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Donald Trump won the Massachusetts Republican primary on Super Tuesday with nearly half the vote. Trump took 49 percent, far ahead of John Kasich, with 18 percent. Marco Rubio came in right behind Kasich, with nearly 18 percent of the vote. Ted Cruz finished fourth, with almost 10 percent, and Ben Carson won 3 percent of the vote.
In all, about 600,000 people voted in the Republican primary.
Kasich was looking for second place in Massachusetts, and he did just edge out Rubio. Kasich won some liberal bastions: Amherst, Cambridge, Brookline and several of the wealthy suburbs of Boston. But Trump swept the rest of the state.
In Abington, for example, it was Trump, Trump, Trump.
Felicia and Emily Fantasia voted for the brash businessman.
"Why? Because I don't want another politician in office. I want a businessman that is going to take care of us," said Emily Fantasia.
"He's going to take back our country. We may not like everything he says, but his ideas are good," said Felicia Fantasia.
Pauline Quirk said Tuesday was the first time in her life she voted Republican. She, too, voted for Trump.
"I think the country needs a whole new upheaval. I think that we're headed in the wrong direction, the way we've been headed the last 20 years," said Quirk. "I'd like to see more jobs come and less importing, and I think he's the man for the job. I think the others are too wrapped up in partisan politics."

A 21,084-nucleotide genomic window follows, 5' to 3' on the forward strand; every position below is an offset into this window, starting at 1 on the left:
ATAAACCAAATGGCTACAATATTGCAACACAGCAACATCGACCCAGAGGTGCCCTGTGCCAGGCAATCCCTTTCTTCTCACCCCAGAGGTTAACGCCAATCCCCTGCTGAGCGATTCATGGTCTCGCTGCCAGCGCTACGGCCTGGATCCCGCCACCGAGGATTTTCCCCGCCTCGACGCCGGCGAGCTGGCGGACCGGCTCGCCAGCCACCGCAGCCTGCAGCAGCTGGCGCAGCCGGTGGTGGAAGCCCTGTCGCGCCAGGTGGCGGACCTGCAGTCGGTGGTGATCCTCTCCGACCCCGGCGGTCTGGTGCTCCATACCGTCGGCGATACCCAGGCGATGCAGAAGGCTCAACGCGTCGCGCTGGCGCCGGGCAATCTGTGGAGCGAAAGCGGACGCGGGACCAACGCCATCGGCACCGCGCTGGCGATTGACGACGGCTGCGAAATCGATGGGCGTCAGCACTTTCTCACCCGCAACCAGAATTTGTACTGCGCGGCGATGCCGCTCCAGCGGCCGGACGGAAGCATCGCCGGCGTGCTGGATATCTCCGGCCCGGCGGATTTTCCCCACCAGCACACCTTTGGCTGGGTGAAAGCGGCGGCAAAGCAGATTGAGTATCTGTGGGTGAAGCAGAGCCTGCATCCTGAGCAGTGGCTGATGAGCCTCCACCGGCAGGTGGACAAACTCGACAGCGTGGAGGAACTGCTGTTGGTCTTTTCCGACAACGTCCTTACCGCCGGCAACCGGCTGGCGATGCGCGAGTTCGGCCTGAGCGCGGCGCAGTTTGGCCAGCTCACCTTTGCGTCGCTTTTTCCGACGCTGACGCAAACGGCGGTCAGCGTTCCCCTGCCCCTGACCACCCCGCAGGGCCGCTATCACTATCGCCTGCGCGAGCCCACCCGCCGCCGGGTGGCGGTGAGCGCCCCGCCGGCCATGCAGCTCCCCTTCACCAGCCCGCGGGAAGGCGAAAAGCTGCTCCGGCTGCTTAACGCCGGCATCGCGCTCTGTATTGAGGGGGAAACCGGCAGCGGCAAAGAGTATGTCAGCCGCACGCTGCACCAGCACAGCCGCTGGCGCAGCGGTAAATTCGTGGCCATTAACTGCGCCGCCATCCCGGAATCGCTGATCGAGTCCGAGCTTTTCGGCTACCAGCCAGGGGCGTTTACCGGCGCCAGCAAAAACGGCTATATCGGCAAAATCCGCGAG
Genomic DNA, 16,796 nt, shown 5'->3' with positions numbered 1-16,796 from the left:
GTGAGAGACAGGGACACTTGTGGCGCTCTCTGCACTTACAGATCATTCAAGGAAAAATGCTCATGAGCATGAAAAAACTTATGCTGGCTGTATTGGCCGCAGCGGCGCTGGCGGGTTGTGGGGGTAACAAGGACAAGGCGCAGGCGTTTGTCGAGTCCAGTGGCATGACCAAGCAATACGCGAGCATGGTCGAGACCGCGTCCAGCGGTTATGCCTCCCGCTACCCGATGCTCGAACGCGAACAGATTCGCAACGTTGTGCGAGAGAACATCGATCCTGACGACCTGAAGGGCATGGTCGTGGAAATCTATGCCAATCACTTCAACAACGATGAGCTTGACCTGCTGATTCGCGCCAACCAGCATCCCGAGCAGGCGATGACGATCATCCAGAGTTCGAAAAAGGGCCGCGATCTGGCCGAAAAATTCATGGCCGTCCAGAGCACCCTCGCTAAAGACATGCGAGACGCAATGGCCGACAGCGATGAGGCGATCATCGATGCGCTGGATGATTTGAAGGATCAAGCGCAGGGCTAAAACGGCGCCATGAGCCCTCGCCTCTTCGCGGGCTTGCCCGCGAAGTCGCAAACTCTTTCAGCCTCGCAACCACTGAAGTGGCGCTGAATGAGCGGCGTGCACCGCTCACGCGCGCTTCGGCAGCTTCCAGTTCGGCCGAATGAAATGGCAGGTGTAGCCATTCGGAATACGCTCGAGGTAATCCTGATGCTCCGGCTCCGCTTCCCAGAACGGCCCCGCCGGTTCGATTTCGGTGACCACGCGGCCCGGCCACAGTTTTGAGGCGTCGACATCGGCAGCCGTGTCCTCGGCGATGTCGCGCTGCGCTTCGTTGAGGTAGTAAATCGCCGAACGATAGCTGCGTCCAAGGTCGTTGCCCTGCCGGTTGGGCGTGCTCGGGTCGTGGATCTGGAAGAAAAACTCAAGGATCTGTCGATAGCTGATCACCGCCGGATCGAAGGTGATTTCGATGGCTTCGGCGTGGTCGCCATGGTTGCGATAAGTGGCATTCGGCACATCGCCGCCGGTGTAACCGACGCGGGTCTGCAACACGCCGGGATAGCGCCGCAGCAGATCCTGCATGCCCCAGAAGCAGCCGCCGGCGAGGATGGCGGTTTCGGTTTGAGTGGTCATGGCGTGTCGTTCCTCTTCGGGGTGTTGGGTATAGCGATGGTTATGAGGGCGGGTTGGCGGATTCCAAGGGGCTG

At a party celebrating Trump's Massachusetts victory in a storefront campaign headquarters in Littleton, Dave Lavita was exhausted. He'd spent the day at the polling stations in his hometown of Tewksbury. It was the first time ever he'd volunteered for a political candidate. Lavita unenrolled from the Democratic Party so he could vote for Trump.
"Just fed up with the whole establishment lies, deceit. We put Republicans in Congress. They didn't do anything. They stuck it to us on Obamacare," said Lavita. "They stuck it to us on the illegal immigration bill, stuck it to us on the budget."
Another Trump supporter nearby, a carpenter worried about whether his 20-year-old son will get a satisfying job when he graduates from college, said all the union carpenters may hold Hillary Clinton signs to conform with their union come fall, but he predicted they'll vote for Trump.
As volunteers celebrated their victory, New Hampshire co-chair Stephen Stepanek made a bold forecast for the general election.
"I predict that in November, Massachusetts is going to vote Republican," Stepanek said.
It would be the first time since Ronald Reagan in 1984. In the meantime, campaign volunteers are heading to Ohio and other states coming up in the primary cycle.
Correction: Due to an editing error, a previous version of this story incorrectly attributed a quote to Felicia Fantasia that was said by Emily Fantasia. We regret the error.
This segment aired on March 2, 2016.
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